Author: Lawyer Enrico Germano

More and more Italian citizens, resident in Switzerland and registered in the Registry of Italian citizens residing abroad (A.I.R.E), in receipt of a B permit (residence permit for nationals of EU/EFTA States with a validity of 5 years, which is issued if there is proof of an employment relationship of at least 365 days or of indefinite duration1) or a C permit (settlement permit issued after a stay of 5 or 10 years in Switzerland2), are being served with collection notices by the Italian tax authorities, having in the past exercised gainful activities in Italy before moving to Switzerland, as well as being owners of real estate or having other interests of an economic nature in Italy.

It should be recalled that both Switzerland and Italy are signatories to the Convention on the Service Abroad of Judicial and Extrajudicial Documents in Civil or Commercial Matters, which was concluded in The Hague, the Netherlands, on 15 November 1965 and entered into force for Italy on January 24th 1982 and for Switzerland on January 1st 1995. Later both Switzerland and Italy also signed a Bilateral Agreement on June 2nd 1988, which did not abrogate the Hague Convention of November 15th 1965, which remains applicable as an alternative to the Agreement.

The service of any tax documents to Italian citizens registered in the A.I.R.E. must take place at their domicile in Switzerland, by sending a registered letter with acknowledgement of receipt, if it appears that the Italian tax authorities know the foreign residence, which is the case when the Italian citizen has registered with the A.I.R.E. In the event that the Italian citizen had not announced himself to General Register Office, then, in that case, service by posting the notice of deposit on the municipal notice board of the municipality of the taxpayer’s last Italian residence would be valid.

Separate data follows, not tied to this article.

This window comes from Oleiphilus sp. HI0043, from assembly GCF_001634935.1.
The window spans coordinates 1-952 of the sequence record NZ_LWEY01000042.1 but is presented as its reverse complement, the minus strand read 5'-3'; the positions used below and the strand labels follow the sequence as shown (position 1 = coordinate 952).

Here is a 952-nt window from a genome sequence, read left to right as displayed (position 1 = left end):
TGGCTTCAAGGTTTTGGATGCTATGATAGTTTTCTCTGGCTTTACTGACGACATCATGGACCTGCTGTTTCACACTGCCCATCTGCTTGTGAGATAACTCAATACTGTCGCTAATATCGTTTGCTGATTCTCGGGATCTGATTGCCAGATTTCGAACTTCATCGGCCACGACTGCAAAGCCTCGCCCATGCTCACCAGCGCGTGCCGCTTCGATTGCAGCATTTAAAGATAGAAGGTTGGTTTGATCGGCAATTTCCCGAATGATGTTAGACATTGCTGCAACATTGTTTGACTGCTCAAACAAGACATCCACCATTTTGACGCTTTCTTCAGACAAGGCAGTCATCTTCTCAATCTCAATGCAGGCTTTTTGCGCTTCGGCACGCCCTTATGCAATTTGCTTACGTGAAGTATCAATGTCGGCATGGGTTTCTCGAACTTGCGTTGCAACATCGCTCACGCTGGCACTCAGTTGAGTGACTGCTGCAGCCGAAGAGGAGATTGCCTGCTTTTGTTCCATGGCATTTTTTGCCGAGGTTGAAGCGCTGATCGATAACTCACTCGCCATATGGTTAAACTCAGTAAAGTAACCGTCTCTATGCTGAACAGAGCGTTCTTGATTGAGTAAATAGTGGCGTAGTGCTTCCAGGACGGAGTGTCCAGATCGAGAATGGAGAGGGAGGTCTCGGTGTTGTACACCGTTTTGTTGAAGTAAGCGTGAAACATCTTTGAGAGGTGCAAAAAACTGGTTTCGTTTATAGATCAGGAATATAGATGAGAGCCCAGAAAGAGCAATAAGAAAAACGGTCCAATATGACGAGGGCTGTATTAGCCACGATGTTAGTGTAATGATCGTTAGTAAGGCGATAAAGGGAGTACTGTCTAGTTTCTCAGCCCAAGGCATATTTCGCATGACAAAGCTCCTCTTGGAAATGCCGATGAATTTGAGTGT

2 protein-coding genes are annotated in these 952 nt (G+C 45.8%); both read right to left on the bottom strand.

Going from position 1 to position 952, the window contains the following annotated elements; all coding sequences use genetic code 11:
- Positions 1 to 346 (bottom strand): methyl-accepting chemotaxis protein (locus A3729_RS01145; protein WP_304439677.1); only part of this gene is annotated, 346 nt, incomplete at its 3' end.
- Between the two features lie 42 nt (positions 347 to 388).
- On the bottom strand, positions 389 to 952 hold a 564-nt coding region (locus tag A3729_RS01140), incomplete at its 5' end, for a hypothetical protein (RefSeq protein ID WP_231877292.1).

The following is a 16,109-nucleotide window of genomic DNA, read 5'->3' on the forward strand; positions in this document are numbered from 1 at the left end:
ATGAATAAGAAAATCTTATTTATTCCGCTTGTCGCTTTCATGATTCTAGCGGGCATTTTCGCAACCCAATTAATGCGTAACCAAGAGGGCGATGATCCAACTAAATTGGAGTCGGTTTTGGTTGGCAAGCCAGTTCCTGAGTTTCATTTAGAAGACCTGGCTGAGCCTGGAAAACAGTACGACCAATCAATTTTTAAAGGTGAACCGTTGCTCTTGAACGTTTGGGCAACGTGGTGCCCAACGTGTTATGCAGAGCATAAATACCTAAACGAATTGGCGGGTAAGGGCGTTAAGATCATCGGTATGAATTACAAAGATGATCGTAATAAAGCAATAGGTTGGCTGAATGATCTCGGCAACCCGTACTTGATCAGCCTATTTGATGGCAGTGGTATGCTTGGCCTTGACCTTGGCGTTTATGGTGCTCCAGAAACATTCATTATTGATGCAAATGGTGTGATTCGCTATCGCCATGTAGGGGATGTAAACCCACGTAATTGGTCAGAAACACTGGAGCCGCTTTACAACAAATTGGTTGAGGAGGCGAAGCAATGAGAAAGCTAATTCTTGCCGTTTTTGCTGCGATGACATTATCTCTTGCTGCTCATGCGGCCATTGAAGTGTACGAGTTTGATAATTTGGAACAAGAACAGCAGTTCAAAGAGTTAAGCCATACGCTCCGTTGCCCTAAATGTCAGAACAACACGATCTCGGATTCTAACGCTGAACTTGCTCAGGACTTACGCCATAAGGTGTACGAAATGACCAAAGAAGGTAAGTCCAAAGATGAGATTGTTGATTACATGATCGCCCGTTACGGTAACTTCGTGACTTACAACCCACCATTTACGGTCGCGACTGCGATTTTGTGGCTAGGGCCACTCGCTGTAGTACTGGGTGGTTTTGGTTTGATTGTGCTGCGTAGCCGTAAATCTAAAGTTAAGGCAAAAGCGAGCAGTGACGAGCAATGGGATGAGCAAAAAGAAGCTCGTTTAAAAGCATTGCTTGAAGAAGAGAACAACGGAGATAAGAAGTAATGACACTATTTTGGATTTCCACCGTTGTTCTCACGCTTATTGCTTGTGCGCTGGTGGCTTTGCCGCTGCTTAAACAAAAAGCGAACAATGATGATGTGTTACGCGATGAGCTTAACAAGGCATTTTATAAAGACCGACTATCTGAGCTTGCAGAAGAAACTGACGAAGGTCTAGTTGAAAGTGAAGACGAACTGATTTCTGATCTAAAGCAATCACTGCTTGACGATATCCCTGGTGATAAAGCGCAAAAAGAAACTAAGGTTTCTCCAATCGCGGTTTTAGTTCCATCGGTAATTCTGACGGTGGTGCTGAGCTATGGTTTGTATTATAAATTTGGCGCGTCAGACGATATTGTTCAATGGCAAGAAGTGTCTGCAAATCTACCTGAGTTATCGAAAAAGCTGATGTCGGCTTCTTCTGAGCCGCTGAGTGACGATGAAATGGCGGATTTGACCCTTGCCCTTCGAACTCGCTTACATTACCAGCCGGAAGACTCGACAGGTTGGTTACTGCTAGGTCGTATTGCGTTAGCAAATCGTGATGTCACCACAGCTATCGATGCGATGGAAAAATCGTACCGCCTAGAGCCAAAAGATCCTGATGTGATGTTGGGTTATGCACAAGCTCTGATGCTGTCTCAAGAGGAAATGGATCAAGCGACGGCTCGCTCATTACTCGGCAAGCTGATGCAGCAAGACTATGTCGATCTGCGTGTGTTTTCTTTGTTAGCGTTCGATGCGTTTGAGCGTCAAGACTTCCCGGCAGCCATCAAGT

Article 60 par.1, lett. e of Italian Presidential Decree No 600/73 provides “when in the municipality in which service is to be effected there is no residence, office or business of the taxpayer, the notice of deposit prescribed by Article 140 of the (Italian) Code of Civil Procedure, in a closed and sealed envelope, shall be posted on the municipal notice board and service, for the purposes of the running of the time limit for appeal, shall be deemed to have been effected on the eighth day following that on which it is posted”3.

In recent years, the increasing exchange of information between countries has made it more and more difficult to escape from tax assessments perpetuated by the Italian tax authorities, and the serving of tax documents and tax bills in Switzerland is not as unusual as it once was.

Finally, it is also important to recall that the Italian tax authorities may proceed with the foreclosure and/or seizure of the movable and/or immovable property located in the Italian territory of the taxpayer who has moved abroad. In the event of non-payment of the collection notices within 60 days (or the different term of 180 days) from the date of notification in Switzerland, or if the taxpayer fails to request payment in instalments (which also provides for payment in 72 monthly instalments), the Italian Revenue Agency will be entitled to initiate against the taxpayer all the precautionary and/or conservative procedures provided for by Italian law, as well as the enforcement for the compulsory recovery of the unpaid debt.



3 Decree of the President of the Republic of 29 September 1973 n. 600 – Common provisions on the assessment of income taxes – published in the Official Gazette no. 268 of 16 October 1973